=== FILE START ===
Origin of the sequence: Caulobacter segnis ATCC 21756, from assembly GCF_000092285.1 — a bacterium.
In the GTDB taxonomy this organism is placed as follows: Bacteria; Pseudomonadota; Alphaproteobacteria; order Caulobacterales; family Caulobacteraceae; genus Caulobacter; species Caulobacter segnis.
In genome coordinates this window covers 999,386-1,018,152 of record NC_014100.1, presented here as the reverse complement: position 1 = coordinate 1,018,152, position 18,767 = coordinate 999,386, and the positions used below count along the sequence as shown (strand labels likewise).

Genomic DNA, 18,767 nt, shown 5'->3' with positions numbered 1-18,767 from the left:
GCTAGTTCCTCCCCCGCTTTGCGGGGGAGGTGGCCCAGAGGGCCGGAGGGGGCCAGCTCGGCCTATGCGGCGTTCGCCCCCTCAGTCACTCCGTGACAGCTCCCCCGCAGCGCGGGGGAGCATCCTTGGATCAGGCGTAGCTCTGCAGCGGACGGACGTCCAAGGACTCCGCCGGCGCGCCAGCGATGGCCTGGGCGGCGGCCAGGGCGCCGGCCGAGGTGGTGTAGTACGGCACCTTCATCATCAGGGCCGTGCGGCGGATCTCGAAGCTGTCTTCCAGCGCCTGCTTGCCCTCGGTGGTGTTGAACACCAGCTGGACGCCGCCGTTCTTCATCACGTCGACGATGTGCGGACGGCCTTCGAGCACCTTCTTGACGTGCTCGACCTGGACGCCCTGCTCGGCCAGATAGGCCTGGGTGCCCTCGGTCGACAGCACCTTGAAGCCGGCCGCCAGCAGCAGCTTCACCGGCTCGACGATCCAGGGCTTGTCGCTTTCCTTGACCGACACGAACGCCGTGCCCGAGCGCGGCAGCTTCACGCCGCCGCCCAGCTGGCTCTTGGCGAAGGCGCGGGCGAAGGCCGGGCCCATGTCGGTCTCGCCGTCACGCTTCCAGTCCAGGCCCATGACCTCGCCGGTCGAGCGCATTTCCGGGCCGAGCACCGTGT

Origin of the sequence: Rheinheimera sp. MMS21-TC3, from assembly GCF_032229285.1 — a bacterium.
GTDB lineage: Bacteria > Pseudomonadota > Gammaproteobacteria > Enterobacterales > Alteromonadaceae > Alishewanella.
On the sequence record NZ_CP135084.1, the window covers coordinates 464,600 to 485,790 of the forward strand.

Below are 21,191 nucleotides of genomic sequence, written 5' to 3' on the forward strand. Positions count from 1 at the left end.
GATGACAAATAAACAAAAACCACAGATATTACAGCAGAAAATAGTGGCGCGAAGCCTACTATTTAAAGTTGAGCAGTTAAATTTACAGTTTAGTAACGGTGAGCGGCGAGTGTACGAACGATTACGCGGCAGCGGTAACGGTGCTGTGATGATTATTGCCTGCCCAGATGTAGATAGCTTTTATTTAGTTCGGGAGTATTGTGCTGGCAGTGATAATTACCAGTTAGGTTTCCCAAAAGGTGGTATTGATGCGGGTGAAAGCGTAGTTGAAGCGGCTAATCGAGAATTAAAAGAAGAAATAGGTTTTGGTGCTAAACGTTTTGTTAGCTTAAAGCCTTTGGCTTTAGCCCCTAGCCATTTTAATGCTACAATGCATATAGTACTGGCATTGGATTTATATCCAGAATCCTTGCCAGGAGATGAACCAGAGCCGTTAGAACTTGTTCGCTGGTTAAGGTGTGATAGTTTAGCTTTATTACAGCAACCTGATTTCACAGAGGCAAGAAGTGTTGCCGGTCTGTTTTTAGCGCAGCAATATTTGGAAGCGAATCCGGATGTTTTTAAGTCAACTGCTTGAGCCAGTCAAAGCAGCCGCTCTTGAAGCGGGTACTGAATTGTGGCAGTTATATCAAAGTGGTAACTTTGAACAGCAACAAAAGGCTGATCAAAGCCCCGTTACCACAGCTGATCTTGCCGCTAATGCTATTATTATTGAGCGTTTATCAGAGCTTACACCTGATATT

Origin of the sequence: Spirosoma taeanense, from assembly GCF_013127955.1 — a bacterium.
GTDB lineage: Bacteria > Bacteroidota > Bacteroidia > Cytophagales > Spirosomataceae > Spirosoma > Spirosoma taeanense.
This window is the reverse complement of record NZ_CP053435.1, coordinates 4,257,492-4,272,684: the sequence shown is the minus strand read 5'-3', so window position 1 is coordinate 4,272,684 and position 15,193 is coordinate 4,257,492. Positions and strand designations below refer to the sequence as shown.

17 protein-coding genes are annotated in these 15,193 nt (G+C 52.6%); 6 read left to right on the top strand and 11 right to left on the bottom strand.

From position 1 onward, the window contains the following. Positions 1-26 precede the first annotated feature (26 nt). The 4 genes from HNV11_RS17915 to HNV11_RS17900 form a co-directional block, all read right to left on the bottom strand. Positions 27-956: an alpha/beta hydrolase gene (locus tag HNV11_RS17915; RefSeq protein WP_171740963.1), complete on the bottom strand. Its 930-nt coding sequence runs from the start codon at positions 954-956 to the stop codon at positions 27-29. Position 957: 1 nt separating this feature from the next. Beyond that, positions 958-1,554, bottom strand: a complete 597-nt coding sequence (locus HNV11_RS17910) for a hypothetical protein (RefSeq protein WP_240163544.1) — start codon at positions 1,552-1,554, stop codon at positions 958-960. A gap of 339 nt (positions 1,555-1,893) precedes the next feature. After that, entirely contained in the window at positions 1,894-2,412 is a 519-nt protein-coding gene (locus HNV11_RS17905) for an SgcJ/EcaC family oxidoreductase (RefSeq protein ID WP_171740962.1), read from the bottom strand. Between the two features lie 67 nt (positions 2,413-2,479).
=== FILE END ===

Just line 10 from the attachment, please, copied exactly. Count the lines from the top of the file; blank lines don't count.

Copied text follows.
GATGACAAATAAACAAAAACCACAGATATTACAGCAGAAAATAGTGGCGCGAAGCCTACTATTTAAAGTTGAGCAGTTAAATTTACAGTTTAGTAACGGTGAGCGGCGAGTGTACGAACGATTACGCGGCAGCGGTAACGGTGCTGTGATGATTATTGCCTGCCCAGATGTAGATAGCTTTTATTTAGTTCGGGAGTATTGTGCTGGCAGTGATAATTACCAGTTAGGTTTCCCAAAAGGTGGTATTGATGCGGGTGAAAGCGTAGTTGAAGCGGCTAATCGAGAATTAAAAGAAGAAATAGGTTTTGGTGCTAAACGTTTTGTTAGCTTAAAGCCTTTGGCTTTAGCCCCTAGCCATTTTAATGCTACAATGCATATAGTACTGGCATTGGATTTATATCCAGAATCCTTGCCAGGAGATGAACCAGAGCCGTTAGAACTTGTTCGCTGGTTAAGGTGTGATAGTTTAGCTTTATTACAGCAACCTGATTTCACAGAGGCAAGAAGTGTTGCCGGTCTGTTTTTAGCGCAGCAATATTTGGAAGCGAATCCGGATGTTTTTAAGTCAACTGCTTGAGCCAGTCAAAGCAGCCGCTCTTGAAGCGGGTACTGAATTGTGGCAGTTATATCAAAGTGGTAACTTTGAACAGCAACAAAAGGCTGATCAAAGCCCCGTTACCACAGCTGATCTTGCCGCTAATGCTATTATTATTGAGCGTTTATCAGAGCTTACACCTGATATT